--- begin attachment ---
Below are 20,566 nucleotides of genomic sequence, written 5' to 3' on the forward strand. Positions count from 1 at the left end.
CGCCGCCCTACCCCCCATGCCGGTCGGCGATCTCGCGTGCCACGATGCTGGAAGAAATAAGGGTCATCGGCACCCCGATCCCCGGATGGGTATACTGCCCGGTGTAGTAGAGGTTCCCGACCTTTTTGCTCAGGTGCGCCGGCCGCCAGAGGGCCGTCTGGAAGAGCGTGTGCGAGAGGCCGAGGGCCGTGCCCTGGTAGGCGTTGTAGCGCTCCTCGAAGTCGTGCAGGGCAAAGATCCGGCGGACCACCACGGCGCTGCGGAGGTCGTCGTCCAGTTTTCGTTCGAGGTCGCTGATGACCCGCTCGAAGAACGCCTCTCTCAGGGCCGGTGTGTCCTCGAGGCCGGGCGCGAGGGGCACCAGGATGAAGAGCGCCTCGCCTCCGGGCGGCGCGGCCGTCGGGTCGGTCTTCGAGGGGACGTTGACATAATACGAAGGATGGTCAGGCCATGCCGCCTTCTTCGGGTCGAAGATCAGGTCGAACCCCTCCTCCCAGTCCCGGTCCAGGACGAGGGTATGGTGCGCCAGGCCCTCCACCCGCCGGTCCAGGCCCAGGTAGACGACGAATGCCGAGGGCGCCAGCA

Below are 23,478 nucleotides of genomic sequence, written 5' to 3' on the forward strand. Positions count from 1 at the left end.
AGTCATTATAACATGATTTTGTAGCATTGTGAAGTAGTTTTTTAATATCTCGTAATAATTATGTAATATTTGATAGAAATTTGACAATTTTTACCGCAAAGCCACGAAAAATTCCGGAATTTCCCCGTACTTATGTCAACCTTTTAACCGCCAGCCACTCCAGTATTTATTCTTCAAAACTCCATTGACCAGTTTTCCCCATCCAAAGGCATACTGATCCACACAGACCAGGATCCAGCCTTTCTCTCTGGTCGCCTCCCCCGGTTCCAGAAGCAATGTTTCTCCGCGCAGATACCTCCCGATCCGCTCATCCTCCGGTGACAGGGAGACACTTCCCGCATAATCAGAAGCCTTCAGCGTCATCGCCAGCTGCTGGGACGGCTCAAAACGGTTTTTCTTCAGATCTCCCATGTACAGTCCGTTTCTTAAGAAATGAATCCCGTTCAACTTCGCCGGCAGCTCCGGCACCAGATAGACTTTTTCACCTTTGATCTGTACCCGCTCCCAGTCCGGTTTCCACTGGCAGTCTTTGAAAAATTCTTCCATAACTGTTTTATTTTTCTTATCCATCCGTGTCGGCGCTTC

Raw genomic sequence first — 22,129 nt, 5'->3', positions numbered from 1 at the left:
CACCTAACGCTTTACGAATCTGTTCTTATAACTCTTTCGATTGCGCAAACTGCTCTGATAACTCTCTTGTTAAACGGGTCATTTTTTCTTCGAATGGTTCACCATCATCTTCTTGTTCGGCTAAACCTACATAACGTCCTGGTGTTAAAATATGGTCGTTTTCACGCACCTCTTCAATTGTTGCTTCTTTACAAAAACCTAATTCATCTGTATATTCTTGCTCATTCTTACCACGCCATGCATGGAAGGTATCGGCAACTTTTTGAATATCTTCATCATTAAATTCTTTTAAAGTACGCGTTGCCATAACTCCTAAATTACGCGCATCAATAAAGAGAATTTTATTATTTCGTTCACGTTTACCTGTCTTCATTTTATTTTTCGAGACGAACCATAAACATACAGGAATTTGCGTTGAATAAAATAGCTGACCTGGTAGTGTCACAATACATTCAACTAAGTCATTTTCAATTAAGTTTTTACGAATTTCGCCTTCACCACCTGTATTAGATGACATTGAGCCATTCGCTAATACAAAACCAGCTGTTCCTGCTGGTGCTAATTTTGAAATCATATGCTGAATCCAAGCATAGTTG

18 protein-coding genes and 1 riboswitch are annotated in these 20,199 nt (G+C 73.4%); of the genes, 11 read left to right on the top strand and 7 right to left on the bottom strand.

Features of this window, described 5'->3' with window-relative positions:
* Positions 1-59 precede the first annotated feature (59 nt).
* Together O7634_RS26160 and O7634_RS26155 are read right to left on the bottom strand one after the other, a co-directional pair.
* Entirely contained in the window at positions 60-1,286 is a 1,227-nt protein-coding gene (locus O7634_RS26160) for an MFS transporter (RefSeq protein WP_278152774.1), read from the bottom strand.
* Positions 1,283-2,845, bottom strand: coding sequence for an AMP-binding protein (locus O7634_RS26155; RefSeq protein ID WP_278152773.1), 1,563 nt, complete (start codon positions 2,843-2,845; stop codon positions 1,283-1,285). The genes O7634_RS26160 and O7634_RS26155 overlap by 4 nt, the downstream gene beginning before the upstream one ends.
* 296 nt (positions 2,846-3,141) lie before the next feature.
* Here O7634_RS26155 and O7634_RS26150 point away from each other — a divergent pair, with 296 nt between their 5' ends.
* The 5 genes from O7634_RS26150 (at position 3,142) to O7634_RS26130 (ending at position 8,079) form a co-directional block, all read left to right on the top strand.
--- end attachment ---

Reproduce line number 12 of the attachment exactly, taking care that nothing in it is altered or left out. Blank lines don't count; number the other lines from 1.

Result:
* Positions 1,283-2,845, bottom strand: coding sequence for an AMP-binding protein (locus O7634_RS26155; RefSeq protein ID WP_278152773.1), 1,563 nt, complete (start codon positions 2,843-2,845; stop codon positions 1,283-1,285). The genes O7634_RS26160 and O7634_RS26155 overlap by 4 nt, the downstream gene beginning before the upstream one ends.